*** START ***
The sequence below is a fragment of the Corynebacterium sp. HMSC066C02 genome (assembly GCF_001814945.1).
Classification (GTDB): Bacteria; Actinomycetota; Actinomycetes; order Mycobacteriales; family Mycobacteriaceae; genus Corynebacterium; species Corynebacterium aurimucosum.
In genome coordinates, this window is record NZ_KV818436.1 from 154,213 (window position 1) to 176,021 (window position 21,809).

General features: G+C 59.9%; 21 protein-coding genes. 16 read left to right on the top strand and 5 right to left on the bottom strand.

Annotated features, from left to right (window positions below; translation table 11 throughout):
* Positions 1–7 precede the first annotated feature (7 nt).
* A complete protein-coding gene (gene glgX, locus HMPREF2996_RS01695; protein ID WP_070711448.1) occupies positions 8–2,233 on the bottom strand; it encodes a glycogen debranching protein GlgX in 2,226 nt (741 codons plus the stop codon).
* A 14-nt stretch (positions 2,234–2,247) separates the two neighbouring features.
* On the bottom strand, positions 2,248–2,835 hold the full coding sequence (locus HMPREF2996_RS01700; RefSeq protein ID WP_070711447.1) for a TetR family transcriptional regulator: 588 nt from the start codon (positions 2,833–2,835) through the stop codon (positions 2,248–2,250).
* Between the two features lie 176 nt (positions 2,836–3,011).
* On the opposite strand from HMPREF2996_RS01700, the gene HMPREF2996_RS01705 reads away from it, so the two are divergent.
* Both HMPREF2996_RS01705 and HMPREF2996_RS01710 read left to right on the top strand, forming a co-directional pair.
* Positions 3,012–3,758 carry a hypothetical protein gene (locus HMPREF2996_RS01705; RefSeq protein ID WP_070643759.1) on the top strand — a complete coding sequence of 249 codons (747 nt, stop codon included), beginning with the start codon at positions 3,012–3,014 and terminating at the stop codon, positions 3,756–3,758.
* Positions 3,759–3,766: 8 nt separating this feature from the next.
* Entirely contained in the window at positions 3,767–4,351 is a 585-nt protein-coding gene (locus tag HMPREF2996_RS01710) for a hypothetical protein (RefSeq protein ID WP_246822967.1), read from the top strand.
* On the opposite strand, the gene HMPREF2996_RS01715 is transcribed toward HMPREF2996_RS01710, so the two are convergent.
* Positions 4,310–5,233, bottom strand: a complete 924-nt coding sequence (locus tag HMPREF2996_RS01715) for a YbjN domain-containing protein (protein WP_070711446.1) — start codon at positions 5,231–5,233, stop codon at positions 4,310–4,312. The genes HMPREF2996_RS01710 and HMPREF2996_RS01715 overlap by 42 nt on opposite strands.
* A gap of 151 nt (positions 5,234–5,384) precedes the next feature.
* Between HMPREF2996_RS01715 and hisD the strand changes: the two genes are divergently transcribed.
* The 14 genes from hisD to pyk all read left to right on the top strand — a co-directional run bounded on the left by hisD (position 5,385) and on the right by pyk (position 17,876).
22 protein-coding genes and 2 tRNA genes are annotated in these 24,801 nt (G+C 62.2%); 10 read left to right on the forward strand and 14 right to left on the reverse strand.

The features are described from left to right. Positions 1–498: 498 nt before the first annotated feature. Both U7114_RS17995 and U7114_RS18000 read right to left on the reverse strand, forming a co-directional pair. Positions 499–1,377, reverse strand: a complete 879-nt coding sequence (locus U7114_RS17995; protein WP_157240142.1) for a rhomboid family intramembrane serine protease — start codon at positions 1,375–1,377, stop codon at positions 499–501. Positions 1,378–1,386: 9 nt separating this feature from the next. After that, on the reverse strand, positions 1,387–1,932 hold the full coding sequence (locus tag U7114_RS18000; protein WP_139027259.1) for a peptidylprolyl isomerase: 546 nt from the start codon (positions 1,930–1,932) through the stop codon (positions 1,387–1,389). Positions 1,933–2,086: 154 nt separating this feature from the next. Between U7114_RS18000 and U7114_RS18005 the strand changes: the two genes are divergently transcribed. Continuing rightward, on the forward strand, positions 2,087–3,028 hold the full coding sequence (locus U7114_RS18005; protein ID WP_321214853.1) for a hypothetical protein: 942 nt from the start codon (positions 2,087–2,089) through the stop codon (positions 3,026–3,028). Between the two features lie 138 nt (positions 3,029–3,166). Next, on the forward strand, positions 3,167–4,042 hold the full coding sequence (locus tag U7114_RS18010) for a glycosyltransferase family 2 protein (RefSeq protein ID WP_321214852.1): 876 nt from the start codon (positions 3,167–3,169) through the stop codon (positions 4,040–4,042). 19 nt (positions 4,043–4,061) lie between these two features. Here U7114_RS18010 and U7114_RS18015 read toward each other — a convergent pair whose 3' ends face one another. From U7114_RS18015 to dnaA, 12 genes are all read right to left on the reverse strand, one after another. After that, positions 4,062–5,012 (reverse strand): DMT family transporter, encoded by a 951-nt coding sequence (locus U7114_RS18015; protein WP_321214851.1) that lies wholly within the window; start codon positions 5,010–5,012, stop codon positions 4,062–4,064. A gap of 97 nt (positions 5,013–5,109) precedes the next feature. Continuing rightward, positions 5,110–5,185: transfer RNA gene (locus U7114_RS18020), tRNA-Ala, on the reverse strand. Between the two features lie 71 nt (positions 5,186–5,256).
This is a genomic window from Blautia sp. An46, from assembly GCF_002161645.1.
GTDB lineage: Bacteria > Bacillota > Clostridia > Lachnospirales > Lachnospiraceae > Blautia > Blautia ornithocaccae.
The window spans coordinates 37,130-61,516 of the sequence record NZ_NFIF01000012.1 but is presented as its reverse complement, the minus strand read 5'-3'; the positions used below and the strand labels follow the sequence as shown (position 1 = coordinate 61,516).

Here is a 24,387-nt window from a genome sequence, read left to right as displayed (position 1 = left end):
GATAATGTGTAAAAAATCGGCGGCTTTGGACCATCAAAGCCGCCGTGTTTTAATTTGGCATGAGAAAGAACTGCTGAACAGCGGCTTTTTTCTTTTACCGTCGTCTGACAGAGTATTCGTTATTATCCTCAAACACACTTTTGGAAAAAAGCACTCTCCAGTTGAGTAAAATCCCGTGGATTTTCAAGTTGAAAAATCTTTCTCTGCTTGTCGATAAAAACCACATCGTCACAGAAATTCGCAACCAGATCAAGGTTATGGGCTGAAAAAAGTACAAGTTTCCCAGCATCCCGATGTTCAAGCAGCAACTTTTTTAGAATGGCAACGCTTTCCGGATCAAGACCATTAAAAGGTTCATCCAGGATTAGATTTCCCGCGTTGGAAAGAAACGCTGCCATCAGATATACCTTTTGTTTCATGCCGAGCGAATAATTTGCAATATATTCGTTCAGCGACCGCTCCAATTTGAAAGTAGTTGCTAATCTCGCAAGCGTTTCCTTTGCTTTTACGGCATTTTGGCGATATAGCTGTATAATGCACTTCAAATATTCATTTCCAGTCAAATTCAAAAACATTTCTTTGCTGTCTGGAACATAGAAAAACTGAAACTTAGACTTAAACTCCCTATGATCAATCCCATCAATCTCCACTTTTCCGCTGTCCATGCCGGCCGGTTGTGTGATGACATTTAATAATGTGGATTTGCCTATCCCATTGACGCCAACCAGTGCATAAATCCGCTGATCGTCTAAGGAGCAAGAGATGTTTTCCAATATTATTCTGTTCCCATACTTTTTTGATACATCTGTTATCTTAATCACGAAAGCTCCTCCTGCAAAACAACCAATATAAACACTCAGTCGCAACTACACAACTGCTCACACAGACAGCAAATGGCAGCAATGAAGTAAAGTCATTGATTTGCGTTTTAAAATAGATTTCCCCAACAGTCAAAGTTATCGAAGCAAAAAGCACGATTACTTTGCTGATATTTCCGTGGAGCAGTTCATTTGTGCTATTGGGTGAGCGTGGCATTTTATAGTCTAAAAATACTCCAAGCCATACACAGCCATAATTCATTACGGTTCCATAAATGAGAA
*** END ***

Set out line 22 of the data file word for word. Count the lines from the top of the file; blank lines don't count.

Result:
The features are described from left to right. Positions 1–498: 498 nt before the first annotated feature. Both U7114_RS17995 and U7114_RS18000 read right to left on the reverse strand, forming a co-directional pair. Positions 499–1,377, reverse strand: a complete 879-nt coding sequence (locus U7114_RS17995; protein WP_157240142.1) for a rhomboid family intramembrane serine protease — start codon at positions 1,375–1,377, stop codon at positions 499–501. Positions 1,378–1,386: 9 nt separating this feature from the next. After that, on the reverse strand, positions 1,387–1,932 hold the full coding sequence (locus tag U7114_RS18000; protein WP_139027259.1) for a peptidylprolyl isomerase: 546 nt from the start codon (positions 1,930–1,932) through the stop codon (positions 1,387–1,389). Positions 1,933–2,086: 154 nt separating this feature from the next. Between U7114_RS18000 and U7114_RS18005 the strand changes: the two genes are divergently transcribed. Continuing rightward, on the forward strand, positions 2,087–3,028 hold the full coding sequence (locus U7114_RS18005; protein ID WP_321214853.1) for a hypothetical protein: 942 nt from the start codon (positions 2,087–2,089) through the stop codon (positions 3,026–3,028). Between the two features lie 138 nt (positions 3,029–3,166). Next, on the forward strand, positions 3,167–4,042 hold the full coding sequence (locus tag U7114_RS18010) for a glycosyltransferase family 2 protein (RefSeq protein ID WP_321214852.1): 876 nt from the start codon (positions 3,167–3,169) through the stop codon (positions 4,040–4,042). 19 nt (positions 4,043–4,061) lie between these two features. Here U7114_RS18010 and U7114_RS18015 read toward each other — a convergent pair whose 3' ends face one another. From U7114_RS18015 to dnaA, 12 genes are all read right to left on the reverse strand, one after another. After that, positions 4,062–5,012 (reverse strand): DMT family transporter, encoded by a 951-nt coding sequence (locus U7114_RS18015; protein WP_321214851.1) that lies wholly within the window; start codon positions 5,010–5,012, stop codon positions 4,062–4,064. A gap of 97 nt (positions 5,013–5,109) precedes the next feature. Continuing rightward, positions 5,110–5,185: transfer RNA gene (locus U7114_RS18020), tRNA-Ala, on the reverse strand. Between the two features lie 71 nt (positions 5,186–5,256).